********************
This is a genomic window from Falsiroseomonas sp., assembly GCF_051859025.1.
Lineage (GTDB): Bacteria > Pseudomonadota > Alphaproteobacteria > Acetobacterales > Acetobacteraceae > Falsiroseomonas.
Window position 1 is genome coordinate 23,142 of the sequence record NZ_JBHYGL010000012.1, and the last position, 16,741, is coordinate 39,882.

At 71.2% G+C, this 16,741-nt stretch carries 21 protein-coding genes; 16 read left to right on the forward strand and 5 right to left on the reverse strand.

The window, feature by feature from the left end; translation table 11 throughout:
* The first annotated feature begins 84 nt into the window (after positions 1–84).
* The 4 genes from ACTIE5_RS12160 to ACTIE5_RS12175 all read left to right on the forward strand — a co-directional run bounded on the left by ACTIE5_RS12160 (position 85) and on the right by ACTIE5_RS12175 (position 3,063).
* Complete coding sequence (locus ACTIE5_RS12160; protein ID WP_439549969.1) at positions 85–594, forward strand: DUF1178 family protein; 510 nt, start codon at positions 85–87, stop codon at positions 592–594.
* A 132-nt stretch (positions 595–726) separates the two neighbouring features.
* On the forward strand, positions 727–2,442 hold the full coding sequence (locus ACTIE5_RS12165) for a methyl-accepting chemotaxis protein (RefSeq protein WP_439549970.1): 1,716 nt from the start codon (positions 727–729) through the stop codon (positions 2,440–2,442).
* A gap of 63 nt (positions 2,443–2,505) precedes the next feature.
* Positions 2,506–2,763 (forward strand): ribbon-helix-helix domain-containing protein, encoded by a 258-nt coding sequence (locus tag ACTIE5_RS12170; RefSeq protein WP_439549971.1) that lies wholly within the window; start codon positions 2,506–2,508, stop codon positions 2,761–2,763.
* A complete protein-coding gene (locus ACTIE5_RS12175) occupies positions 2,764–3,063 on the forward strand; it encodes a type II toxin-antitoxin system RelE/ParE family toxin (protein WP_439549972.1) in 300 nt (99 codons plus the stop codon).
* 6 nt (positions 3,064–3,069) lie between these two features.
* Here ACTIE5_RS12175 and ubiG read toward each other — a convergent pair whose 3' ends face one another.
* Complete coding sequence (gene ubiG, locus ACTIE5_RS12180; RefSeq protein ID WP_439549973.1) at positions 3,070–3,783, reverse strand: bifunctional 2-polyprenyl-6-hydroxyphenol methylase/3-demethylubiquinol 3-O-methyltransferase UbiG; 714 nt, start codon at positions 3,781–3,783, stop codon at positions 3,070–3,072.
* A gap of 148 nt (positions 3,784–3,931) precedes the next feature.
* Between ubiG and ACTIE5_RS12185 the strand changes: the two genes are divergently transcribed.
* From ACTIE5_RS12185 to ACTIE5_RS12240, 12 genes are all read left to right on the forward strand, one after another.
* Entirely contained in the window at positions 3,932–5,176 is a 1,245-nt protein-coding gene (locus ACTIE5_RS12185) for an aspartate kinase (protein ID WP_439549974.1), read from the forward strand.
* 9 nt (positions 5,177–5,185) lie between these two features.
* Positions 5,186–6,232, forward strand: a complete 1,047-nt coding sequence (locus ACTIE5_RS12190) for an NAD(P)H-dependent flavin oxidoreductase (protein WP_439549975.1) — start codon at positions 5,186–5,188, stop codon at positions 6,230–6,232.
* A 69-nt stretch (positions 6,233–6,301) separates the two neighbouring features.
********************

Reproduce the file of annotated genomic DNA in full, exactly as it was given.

This is a genomic window from Falsiroseomonas sp., assembly GCF_051859025.1.
Lineage (GTDB): Bacteria > Pseudomonadota > Alphaproteobacteria > Acetobacterales > Acetobacteraceae > Falsiroseomonas.
Window position 1 is genome coordinate 23,142 of the sequence record NZ_JBHYGL010000012.1, and the last position, 16,741, is coordinate 39,882.

At 71.2% G+C, this 16,741-nt stretch carries 21 protein-coding genes; 16 read left to right on the forward strand and 5 right to left on the reverse strand.

The window, feature by feature from the left end; translation table 11 throughout:
* The first annotated feature begins 84 nt into the window (after positions 1–84).
* The 4 genes from ACTIE5_RS12160 to ACTIE5_RS12175 all read left to right on the forward strand — a co-directional run bounded on the left by ACTIE5_RS12160 (position 85) and on the right by ACTIE5_RS12175 (position 3,063).
* Complete coding sequence (locus ACTIE5_RS12160; protein ID WP_439549969.1) at positions 85–594, forward strand: DUF1178 family protein; 510 nt, start codon at positions 85–87, stop codon at positions 592–594.
* A 132-nt stretch (positions 595–726) separates the two neighbouring features.
* On the forward strand, positions 727–2,442 hold the full coding sequence (locus ACTIE5_RS12165) for a methyl-accepting chemotaxis protein (RefSeq protein WP_439549970.1): 1,716 nt from the start codon (positions 727–729) through the stop codon (positions 2,440–2,442).
* A gap of 63 nt (positions 2,443–2,505) precedes the next feature.
* Positions 2,506–2,763 (forward strand): ribbon-helix-helix domain-containing protein, encoded by a 258-nt coding sequence (locus tag ACTIE5_RS12170; RefSeq protein WP_439549971.1) that lies wholly within the window; start codon positions 2,506–2,508, stop codon positions 2,761–2,763.
* A complete protein-coding gene (locus ACTIE5_RS12175) occupies positions 2,764–3,063 on the forward strand; it encodes a type II toxin-antitoxin system RelE/ParE family toxin (protein WP_439549972.1) in 300 nt (99 codons plus the stop codon).
* 6 nt (positions 3,064–3,069) lie between these two features.
* Here ACTIE5_RS12175 and ubiG read toward each other — a convergent pair whose 3' ends face one another.
* Complete coding sequence (gene ubiG, locus ACTIE5_RS12180; RefSeq protein ID WP_439549973.1) at positions 3,070–3,783, reverse strand: bifunctional 2-polyprenyl-6-hydroxyphenol methylase/3-demethylubiquinol 3-O-methyltransferase UbiG; 714 nt, start codon at positions 3,781–3,783, stop codon at positions 3,070–3,072.
* A gap of 148 nt (positions 3,784–3,931) precedes the next feature.
* Between ubiG and ACTIE5_RS12185 the strand changes: the two genes are divergently transcribed.
* From ACTIE5_RS12185 to ACTIE5_RS12240, 12 genes are all read left to right on the forward strand, one after another.
* Entirely contained in the window at positions 3,932–5,176 is a 1,245-nt protein-coding gene (locus ACTIE5_RS12185) for an aspartate kinase (protein ID WP_439549974.1), read from the forward strand.
* 9 nt (positions 5,177–5,185) lie between these two features.
* Positions 5,186–6,232, forward strand: a complete 1,047-nt coding sequence (locus ACTIE5_RS12190) for an NAD(P)H-dependent flavin oxidoreductase (protein WP_439549975.1) — start codon at positions 5,186–5,188, stop codon at positions 6,230–6,232.
* A 69-nt stretch (positions 6,233–6,301) separates the two neighbouring features.